April 20, 2012

Hypocrite: guilty as charged

I received a comment on this post that deserves a serious answer. The topic is important, one to which readers of this blog deserve a response. Here it is, verbatim; the commenter was anonymous, so I don’t know how he or she is affected by adoption:

Oh please!
Thirdmom you talk now because all of your children are grown and have their loyalties in place to you. Also, let’s not forget that you possibly adopted from Korea because at that time there were no "open adoptions" holding you hostage.
It never amazes me how aparents sing the "evils of adoption" but yet adopt from overseas to avoid bparents/open adoptions...seems hypocritical to me.

I’ve talked about and danced around hypocrisy before. This comment gives a good reason to talk about it straight on. So here goes.

Guilty as charged

The adoption path my husband and I chose is a result of what we knew about adoption, but more about what we didn’t know. The pre-adoption view isn't pretty.

We knew what we saw in the media (mostly sensational and wrong), what we learned from the very few people we talked to about adoption before we moved forward, and then from our agency and the adoptive parent organizations we found. Every source of information was adoptive-parent-centric. The internet was in its infancy, never mind the fact that the only PC I had access to, for work, only had modem access to company systems. We got our information from people and print media. It was most definitely skewed.

Our criteria were simple: we sought a program that we believed was ethical (as I understood “ethical adoption“ back then) and would accept PAPs in our age bracket.

We were pulled to intercountry adoption from Korea, for several reasons: we met a local program’s requirements, particularly age; as a couple made up of an immigrant and the child of immigrants, we understood at least a little of what it meant to be an “other” and felt we could be effective parents for a child of a different race and ethnicity.

We believed what we were told about our children's mothers, which is that they had absolutely no choices but abortion and adoption because Korean society would never allow them to parent and would discriminate against their children throughout their lives. The possibility that their families might be intact didn't come into any discussions. We understood that the loss of family would be a serious loss for our children, were open to contact from the start and did what we could to leave a trail in our children's files. Conversely, perversely, we viewed the ability to parent without interference as a positive.

Before we completed our homestudy to adopt from Korea, we were presented with the opportunity to adopt twin girls, the daughters by another father of the significant other of an acquaintance of my husband’s. They were beautiful, adorable, and we seriously considered adopting them. We met their mother, liked her and were fine with continuing an open relationship with her. But we learned along the way that their foster mother, with whom they had lived for over a year, was hoping to adopt them. We believed that the best thing for those girls was to stay with her, which is ultimately what happened.

It is therefore correct that we saw the ability to parent on our own as a good outcome of adopting from Korea. It is also correct to say that our minds were open to other possibilities and we were open to contact. It is what it is.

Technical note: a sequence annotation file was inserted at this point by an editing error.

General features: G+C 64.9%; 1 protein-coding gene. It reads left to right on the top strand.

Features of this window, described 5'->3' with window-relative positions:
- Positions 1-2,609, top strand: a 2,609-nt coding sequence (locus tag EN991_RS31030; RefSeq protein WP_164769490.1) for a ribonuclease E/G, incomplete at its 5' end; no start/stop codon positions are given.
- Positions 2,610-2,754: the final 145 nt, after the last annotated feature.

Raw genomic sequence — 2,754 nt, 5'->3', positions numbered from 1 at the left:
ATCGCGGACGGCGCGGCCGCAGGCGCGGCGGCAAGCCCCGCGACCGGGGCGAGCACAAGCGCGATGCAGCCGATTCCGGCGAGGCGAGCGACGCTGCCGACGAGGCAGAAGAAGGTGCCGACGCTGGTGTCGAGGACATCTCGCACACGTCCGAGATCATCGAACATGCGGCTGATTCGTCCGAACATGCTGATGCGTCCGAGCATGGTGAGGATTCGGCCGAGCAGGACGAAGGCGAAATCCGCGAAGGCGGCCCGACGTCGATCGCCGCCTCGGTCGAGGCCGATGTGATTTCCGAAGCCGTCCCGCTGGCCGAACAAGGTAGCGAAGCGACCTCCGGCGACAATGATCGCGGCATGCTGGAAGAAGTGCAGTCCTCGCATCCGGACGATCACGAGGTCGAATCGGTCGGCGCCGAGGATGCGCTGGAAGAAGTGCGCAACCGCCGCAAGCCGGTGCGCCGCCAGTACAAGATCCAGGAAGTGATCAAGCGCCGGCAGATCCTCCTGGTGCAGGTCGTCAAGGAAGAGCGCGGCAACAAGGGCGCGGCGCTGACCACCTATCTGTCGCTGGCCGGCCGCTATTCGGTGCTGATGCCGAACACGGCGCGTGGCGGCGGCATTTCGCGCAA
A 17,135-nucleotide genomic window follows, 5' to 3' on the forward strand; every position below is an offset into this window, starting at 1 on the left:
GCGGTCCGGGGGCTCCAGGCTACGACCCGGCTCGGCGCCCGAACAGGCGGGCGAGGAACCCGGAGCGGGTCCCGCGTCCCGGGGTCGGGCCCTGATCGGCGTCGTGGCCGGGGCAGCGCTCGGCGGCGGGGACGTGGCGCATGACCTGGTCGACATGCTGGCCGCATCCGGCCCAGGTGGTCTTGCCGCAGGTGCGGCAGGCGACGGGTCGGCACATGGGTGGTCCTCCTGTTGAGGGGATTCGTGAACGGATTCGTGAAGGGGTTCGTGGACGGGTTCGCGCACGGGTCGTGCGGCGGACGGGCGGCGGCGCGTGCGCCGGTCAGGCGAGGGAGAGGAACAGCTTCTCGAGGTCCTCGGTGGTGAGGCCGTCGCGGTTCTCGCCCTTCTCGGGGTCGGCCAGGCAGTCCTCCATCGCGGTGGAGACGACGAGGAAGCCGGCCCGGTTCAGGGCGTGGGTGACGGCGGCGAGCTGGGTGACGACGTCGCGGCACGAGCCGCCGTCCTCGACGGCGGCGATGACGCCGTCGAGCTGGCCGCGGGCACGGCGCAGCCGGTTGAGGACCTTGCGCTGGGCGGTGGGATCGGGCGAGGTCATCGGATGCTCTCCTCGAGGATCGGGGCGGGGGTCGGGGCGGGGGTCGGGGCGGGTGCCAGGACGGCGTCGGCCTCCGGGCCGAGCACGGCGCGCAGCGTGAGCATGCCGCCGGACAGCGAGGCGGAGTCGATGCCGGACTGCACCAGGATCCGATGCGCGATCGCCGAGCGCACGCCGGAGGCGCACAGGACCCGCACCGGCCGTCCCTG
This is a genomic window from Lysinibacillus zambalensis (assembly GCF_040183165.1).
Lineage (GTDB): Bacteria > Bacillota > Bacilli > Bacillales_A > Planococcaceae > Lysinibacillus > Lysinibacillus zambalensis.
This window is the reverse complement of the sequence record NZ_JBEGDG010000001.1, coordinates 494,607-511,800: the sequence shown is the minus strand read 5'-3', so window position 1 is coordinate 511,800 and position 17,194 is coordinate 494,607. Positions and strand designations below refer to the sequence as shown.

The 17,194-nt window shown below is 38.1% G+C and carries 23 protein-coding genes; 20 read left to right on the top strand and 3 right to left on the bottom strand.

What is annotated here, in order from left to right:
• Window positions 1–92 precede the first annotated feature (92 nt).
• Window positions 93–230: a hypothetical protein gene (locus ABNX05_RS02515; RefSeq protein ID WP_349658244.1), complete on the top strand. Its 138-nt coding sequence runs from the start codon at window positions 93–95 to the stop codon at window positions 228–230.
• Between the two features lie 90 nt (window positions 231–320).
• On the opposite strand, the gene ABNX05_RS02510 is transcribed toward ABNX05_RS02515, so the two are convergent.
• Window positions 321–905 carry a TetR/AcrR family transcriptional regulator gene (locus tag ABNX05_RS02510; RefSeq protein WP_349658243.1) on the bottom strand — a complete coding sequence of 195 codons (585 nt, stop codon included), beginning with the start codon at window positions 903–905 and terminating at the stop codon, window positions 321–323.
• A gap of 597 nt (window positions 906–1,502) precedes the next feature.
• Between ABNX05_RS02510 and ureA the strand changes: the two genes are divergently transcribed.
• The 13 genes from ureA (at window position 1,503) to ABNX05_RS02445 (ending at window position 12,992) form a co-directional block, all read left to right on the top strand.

So what next?

My hypocrisy is clear: I adopted from Korea knowing that the likelihood of first family interference was slim to none, but I'm here and elsewhere working on adoption reform and hoping for my children's reunions with their Korean families. Why?

Because I have learned a lot since those pre- and early adoption days: about the issues, and about how easy it is for group-think to make you believe things that are simply wrong. Most of all, I realized early on that lies are more common in adoption than we want to believe, and that being a continent away doesn't make my children's mothers and families invisible.

When presented with adoption injustice, there are several paths an adopter can take. We can pull away from the entire discussion and live our lives as far away from adoption as possible. Or we can build our own universe, so to speak, and surround ourselves with people who think and say things that make us feel better.

We can also face the bad stuff and our role in it, and do something about it. Our adoption choices will rightfully be called out, but we just need to accept it. It’s a better route to go than silence.

April 19, 2012

Adoption blog hoppin'

Sometimes fear, assumptions, and the unknown can make us feel threatened.

Oh, yes indeed.

I read this line on a blog that's new to me, Adoption Magazine.  As I don't know the blog, I can't comment on the author's point of view, but I like the post that announces a blog hop for anyone living adoption, regardless of your role or point of view. MUCH better than exclusive contests that push a particular perspective and capriciously and unjustly disqualify participants.

How my blog ended up on the list is unknown to me because I didn't add it, but I'm actually glad it's there. I know that some of the commenters on yesterday's post came over from there, and I'm grateful to meet new people. I'm also glad to see blogs that represent really strong opinions about adoption.

I don't know how long it will take, but I'm going to try to visit all the blogs in the list and leave a comment; expect that to take a couple of weeks. After all, if someone shows a willingness to enter a conversation that is very likely to include points of view that differ from theirs, they deserve acknowledgement for it.